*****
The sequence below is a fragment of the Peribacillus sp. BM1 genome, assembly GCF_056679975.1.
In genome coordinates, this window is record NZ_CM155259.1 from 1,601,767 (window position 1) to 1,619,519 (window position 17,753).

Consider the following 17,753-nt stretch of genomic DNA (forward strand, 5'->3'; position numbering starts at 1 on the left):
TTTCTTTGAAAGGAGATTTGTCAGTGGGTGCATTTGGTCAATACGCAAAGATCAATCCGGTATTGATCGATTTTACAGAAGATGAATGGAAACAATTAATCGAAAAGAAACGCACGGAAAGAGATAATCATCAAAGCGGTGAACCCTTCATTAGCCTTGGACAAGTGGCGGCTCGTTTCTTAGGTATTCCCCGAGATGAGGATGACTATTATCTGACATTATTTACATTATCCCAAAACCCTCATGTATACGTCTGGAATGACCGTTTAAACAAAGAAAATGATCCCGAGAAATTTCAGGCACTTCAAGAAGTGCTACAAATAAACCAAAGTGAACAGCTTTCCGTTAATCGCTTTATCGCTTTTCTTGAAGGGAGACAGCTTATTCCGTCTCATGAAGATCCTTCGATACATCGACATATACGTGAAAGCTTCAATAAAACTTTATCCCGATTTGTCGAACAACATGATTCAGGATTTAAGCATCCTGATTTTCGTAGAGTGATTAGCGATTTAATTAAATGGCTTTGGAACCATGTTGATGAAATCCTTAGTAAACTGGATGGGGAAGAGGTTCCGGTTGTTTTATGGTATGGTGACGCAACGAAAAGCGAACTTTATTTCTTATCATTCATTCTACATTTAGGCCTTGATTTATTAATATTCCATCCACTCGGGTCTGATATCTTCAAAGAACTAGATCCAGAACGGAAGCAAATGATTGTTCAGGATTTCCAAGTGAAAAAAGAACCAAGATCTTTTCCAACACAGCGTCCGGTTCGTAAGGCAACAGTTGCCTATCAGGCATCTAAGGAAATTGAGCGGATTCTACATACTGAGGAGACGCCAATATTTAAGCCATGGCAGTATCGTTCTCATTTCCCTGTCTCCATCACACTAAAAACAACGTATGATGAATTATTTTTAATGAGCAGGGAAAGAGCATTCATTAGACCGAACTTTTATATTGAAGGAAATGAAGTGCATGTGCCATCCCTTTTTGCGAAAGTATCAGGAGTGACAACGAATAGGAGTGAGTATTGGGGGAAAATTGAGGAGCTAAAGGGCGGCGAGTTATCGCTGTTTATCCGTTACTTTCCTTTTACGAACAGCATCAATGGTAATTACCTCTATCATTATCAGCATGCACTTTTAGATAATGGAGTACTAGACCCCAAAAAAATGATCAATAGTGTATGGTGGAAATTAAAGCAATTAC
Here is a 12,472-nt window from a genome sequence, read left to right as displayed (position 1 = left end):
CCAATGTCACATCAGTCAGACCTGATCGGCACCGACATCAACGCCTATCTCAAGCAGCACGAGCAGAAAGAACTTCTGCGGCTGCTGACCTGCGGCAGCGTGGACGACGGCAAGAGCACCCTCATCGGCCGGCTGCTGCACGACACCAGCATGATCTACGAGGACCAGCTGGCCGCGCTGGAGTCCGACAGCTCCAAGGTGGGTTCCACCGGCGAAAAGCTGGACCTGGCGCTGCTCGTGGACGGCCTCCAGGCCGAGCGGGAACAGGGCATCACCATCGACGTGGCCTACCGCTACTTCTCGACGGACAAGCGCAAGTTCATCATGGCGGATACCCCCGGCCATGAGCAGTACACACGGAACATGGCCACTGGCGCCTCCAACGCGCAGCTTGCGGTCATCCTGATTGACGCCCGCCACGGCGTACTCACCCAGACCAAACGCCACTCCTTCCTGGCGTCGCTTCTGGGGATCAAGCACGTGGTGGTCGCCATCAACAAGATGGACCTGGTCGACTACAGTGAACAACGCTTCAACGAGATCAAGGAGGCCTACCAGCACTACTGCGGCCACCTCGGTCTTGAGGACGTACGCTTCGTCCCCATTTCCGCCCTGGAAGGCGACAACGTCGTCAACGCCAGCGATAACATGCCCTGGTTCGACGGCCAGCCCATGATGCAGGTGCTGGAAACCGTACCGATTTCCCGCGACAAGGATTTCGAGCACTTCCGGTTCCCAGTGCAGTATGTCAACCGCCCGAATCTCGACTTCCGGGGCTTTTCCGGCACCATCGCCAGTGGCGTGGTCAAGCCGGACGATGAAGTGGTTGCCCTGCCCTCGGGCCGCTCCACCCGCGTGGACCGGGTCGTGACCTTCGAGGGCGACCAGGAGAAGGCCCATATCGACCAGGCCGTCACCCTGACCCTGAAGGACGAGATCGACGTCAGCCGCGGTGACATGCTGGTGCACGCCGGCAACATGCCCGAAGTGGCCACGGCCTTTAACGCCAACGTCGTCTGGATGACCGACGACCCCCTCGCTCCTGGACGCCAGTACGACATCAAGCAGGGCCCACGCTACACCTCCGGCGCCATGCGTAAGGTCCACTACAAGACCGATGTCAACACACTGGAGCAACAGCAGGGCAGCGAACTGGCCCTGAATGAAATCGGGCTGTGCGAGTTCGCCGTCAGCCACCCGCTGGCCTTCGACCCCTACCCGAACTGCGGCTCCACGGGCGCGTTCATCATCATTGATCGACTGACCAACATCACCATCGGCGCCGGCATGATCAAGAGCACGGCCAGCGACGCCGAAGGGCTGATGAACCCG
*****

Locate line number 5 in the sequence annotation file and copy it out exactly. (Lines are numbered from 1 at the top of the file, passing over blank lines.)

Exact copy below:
Here is a 12,472-nt window from a genome sequence, read left to right as displayed (position 1 = left end):